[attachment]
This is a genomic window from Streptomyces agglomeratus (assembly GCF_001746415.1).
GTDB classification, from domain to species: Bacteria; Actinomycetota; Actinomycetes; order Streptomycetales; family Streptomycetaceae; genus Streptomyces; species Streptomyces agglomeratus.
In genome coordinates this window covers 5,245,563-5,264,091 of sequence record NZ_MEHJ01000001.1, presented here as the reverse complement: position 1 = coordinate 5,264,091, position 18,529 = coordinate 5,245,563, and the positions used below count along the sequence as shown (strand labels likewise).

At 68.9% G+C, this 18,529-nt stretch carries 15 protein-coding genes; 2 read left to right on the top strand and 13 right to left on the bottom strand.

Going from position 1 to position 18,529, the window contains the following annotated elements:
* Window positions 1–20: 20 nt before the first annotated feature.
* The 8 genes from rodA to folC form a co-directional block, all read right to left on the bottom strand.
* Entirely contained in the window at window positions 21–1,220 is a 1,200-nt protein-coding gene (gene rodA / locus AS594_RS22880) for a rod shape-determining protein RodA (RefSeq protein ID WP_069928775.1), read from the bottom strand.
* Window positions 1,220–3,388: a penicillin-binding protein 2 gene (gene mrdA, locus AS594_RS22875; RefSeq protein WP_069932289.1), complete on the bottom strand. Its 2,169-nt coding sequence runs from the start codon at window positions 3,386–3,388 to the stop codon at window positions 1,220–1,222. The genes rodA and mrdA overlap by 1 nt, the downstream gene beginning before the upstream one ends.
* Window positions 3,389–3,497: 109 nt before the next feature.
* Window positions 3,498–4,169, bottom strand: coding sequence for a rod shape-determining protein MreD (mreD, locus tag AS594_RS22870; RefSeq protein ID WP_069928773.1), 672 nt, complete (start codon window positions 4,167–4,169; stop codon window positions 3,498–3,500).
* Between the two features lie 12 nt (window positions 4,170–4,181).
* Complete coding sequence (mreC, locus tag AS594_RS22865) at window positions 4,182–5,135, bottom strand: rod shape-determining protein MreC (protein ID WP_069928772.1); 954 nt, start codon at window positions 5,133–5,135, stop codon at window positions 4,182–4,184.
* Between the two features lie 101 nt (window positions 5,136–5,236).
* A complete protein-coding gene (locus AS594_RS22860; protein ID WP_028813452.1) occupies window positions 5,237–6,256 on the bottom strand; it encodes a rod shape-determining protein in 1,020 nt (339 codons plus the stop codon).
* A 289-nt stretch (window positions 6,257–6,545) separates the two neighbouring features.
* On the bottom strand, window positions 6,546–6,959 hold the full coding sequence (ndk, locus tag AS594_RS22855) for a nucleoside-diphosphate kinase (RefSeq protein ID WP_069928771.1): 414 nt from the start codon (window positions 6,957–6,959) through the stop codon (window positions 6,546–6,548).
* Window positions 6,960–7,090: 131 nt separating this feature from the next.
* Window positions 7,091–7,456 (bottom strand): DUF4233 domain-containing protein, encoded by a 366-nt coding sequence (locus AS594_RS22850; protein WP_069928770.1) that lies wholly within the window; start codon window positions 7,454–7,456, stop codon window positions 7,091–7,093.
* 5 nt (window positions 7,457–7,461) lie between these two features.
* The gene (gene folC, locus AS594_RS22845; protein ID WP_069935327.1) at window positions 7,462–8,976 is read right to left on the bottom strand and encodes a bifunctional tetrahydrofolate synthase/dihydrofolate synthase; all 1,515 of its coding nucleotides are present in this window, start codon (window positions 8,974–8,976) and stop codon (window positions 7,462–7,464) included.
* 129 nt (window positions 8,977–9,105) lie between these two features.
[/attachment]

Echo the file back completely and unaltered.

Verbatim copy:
This is a genomic window from Streptomyces agglomeratus (assembly GCF_001746415.1).
GTDB classification, from domain to species: Bacteria; Actinomycetota; Actinomycetes; order Streptomycetales; family Streptomycetaceae; genus Streptomyces; species Streptomyces agglomeratus.
In genome coordinates this window covers 5,245,563-5,264,091 of sequence record NZ_MEHJ01000001.1, presented here as the reverse complement: position 1 = coordinate 5,264,091, position 18,529 = coordinate 5,245,563, and the positions used below count along the sequence as shown (strand labels likewise).

At 68.9% G+C, this 18,529-nt stretch carries 15 protein-coding genes; 2 read left to right on the top strand and 13 right to left on the bottom strand.

Going from position 1 to position 18,529, the window contains the following annotated elements:
* Window positions 1–20: 20 nt before the first annotated feature.
* The 8 genes from rodA to folC form a co-directional block, all read right to left on the bottom strand.
* Entirely contained in the window at window positions 21–1,220 is a 1,200-nt protein-coding gene (gene rodA / locus AS594_RS22880) for a rod shape-determining protein RodA (RefSeq protein ID WP_069928775.1), read from the bottom strand.
* Window positions 1,220–3,388: a penicillin-binding protein 2 gene (gene mrdA, locus AS594_RS22875; RefSeq protein WP_069932289.1), complete on the bottom strand. Its 2,169-nt coding sequence runs from the start codon at window positions 3,386–3,388 to the stop codon at window positions 1,220–1,222. The genes rodA and mrdA overlap by 1 nt, the downstream gene beginning before the upstream one ends.
* Window positions 3,389–3,497: 109 nt before the next feature.
* Window positions 3,498–4,169, bottom strand: coding sequence for a rod shape-determining protein MreD (mreD, locus tag AS594_RS22870; RefSeq protein ID WP_069928773.1), 672 nt, complete (start codon window positions 4,167–4,169; stop codon window positions 3,498–3,500).
* Between the two features lie 12 nt (window positions 4,170–4,181).
* Complete coding sequence (mreC, locus tag AS594_RS22865) at window positions 4,182–5,135, bottom strand: rod shape-determining protein MreC (protein ID WP_069928772.1); 954 nt, start codon at window positions 5,133–5,135, stop codon at window positions 4,182–4,184.
* Between the two features lie 101 nt (window positions 5,136–5,236).
* A complete protein-coding gene (locus AS594_RS22860; protein ID WP_028813452.1) occupies window positions 5,237–6,256 on the bottom strand; it encodes a rod shape-determining protein in 1,020 nt (339 codons plus the stop codon).
* A 289-nt stretch (window positions 6,257–6,545) separates the two neighbouring features.
* On the bottom strand, window positions 6,546–6,959 hold the full coding sequence (ndk, locus tag AS594_RS22855) for a nucleoside-diphosphate kinase (RefSeq protein ID WP_069928771.1): 414 nt from the start codon (window positions 6,957–6,959) through the stop codon (window positions 6,546–6,548).
* Window positions 6,960–7,090: 131 nt separating this feature from the next.
* Window positions 7,091–7,456 (bottom strand): DUF4233 domain-containing protein, encoded by a 366-nt coding sequence (locus AS594_RS22850; protein WP_069928770.1) that lies wholly within the window; start codon window positions 7,454–7,456, stop codon window positions 7,091–7,093.
* 5 nt (window positions 7,457–7,461) lie between these two features.
* The gene (gene folC, locus AS594_RS22845; protein ID WP_069935327.1) at window positions 7,462–8,976 is read right to left on the bottom strand and encodes a bifunctional tetrahydrofolate synthase/dihydrofolate synthase; all 1,515 of its coding nucleotides are present in this window, start codon (window positions 8,974–8,976) and stop codon (window positions 7,462–7,464) included.
* 129 nt (window positions 8,977–9,105) lie between these two features.